Run Your Own Race

“Comparison is the source of all suffering” is a quote that as an autism parent, I need to be reminded of often.

I often find myself measuring my child’s progress against other children. This goes for comparing to not only typical children but those on the spectrum as well.

Recently I took my son off the diploma track at school, deciding to focus on vocational training instead. This required me letting go of some of my expectations and coming to terms with the fact that he may not ever attend college. This was a bitter pill to swallow, and it brought back memories of the day he was diagnosed with autism. I know that coming to terms with where he is developmentally is something I need to accept, but that is easier said than done.

In this day of social media, where we are inundated with accomplishments and achievements of family and friends’ children, it’s hard not to compare our own child’s progress. It seemed as if all I was reading on Facebook after deciding to take him off the diploma track were posts about my friend’s children excelling at academics and heading off to college. I was in the midst of my own pity party when the universe gave me a reality check. A friend’s son had a severe seizure disorder and had been suffering multiple seizures which had resulted in severe regressions and the need for him to wear a protective helmet at all times. All my friend could hope and pray for was a seizure-free day. She would have gladly traded places with me, I am sure. Sometimes we just need some perspective taking on our lives. I have my own version of the serenity prayer, and it’s something I need to read every day and practice.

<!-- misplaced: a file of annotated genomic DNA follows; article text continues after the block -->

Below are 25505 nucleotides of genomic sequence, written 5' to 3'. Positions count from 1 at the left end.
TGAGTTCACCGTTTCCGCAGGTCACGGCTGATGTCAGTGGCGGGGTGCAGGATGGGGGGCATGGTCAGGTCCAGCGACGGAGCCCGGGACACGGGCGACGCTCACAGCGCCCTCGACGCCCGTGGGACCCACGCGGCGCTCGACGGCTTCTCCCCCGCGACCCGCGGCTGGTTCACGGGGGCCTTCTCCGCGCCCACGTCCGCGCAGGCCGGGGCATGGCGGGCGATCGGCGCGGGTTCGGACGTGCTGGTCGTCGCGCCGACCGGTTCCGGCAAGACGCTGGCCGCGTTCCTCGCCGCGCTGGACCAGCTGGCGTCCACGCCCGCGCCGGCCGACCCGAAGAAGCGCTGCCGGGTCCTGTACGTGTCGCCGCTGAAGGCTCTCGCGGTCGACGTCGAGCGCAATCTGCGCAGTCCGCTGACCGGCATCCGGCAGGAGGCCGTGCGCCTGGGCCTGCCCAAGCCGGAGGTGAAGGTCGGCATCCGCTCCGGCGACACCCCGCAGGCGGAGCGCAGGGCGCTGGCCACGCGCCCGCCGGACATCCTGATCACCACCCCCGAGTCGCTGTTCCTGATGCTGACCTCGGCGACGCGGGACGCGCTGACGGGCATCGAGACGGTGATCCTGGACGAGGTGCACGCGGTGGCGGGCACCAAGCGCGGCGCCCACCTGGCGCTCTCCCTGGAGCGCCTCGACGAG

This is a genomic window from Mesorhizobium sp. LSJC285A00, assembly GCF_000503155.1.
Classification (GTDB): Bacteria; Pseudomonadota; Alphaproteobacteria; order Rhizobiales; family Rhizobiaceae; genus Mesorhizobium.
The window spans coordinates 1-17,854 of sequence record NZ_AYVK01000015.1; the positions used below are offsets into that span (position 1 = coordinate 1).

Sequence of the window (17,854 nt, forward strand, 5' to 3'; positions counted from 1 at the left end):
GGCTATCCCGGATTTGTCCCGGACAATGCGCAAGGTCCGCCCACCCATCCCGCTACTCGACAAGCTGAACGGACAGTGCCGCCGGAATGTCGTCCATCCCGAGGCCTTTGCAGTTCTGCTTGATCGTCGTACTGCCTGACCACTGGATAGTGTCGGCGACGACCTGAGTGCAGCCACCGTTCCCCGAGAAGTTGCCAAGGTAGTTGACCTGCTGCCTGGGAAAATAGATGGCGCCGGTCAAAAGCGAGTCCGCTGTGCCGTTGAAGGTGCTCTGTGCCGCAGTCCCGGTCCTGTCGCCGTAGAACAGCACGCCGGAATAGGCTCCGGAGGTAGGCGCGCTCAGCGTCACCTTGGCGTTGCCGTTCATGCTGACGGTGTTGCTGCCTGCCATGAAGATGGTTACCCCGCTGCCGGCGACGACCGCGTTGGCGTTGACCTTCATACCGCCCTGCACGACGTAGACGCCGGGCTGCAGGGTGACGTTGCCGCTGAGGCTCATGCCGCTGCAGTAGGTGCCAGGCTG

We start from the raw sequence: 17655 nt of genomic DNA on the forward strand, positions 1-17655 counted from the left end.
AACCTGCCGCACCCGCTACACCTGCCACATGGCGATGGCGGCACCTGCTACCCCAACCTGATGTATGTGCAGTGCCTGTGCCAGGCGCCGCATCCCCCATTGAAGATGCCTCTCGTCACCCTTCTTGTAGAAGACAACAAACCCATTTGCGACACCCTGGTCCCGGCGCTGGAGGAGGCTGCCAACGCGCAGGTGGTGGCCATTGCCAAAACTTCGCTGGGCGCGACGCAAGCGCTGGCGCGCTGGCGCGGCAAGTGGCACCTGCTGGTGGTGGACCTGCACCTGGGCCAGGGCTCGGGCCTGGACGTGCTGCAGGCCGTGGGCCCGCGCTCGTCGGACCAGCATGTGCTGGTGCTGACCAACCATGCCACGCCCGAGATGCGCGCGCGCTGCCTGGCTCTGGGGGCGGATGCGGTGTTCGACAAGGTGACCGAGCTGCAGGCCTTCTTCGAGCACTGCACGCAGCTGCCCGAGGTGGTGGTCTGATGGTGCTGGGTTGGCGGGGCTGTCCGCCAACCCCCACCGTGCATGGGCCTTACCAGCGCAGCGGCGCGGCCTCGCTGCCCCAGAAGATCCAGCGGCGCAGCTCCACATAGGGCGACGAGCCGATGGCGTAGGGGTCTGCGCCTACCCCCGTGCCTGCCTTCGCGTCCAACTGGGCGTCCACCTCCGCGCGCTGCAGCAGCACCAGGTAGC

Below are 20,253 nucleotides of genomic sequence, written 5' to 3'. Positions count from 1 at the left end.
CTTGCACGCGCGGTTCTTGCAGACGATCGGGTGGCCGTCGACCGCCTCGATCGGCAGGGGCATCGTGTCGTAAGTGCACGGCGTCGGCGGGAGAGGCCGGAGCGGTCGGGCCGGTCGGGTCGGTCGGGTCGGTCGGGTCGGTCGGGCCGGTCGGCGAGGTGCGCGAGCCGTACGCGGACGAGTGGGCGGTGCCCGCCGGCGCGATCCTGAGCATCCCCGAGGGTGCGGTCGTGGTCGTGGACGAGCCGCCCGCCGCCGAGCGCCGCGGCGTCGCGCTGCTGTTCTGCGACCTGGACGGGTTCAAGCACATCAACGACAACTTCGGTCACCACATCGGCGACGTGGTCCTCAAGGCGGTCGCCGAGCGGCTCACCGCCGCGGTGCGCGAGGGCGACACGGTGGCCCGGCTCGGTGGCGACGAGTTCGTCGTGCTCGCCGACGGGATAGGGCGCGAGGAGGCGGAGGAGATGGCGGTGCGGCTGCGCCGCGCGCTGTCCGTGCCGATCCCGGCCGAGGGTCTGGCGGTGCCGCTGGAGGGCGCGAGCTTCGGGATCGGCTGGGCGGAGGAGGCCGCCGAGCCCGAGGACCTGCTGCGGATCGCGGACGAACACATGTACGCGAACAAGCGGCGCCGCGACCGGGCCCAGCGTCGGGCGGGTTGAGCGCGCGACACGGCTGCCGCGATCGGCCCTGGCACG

The EmPOWERment Prayer

God grant me the wisdom to see

disability as an opportunity;
the courage to love my child unconditionally;
and the faith to live a life of purpose.

The reality is that all children develop differently; those with autism are no exception. Your child has their own unique gifts and abilities. There will always be a child who is progressing at a faster rate than yours, just as there will always be a child who is not developing skills as quickly as yours. We can’t compare; we just have to run our own race.

Leave a reply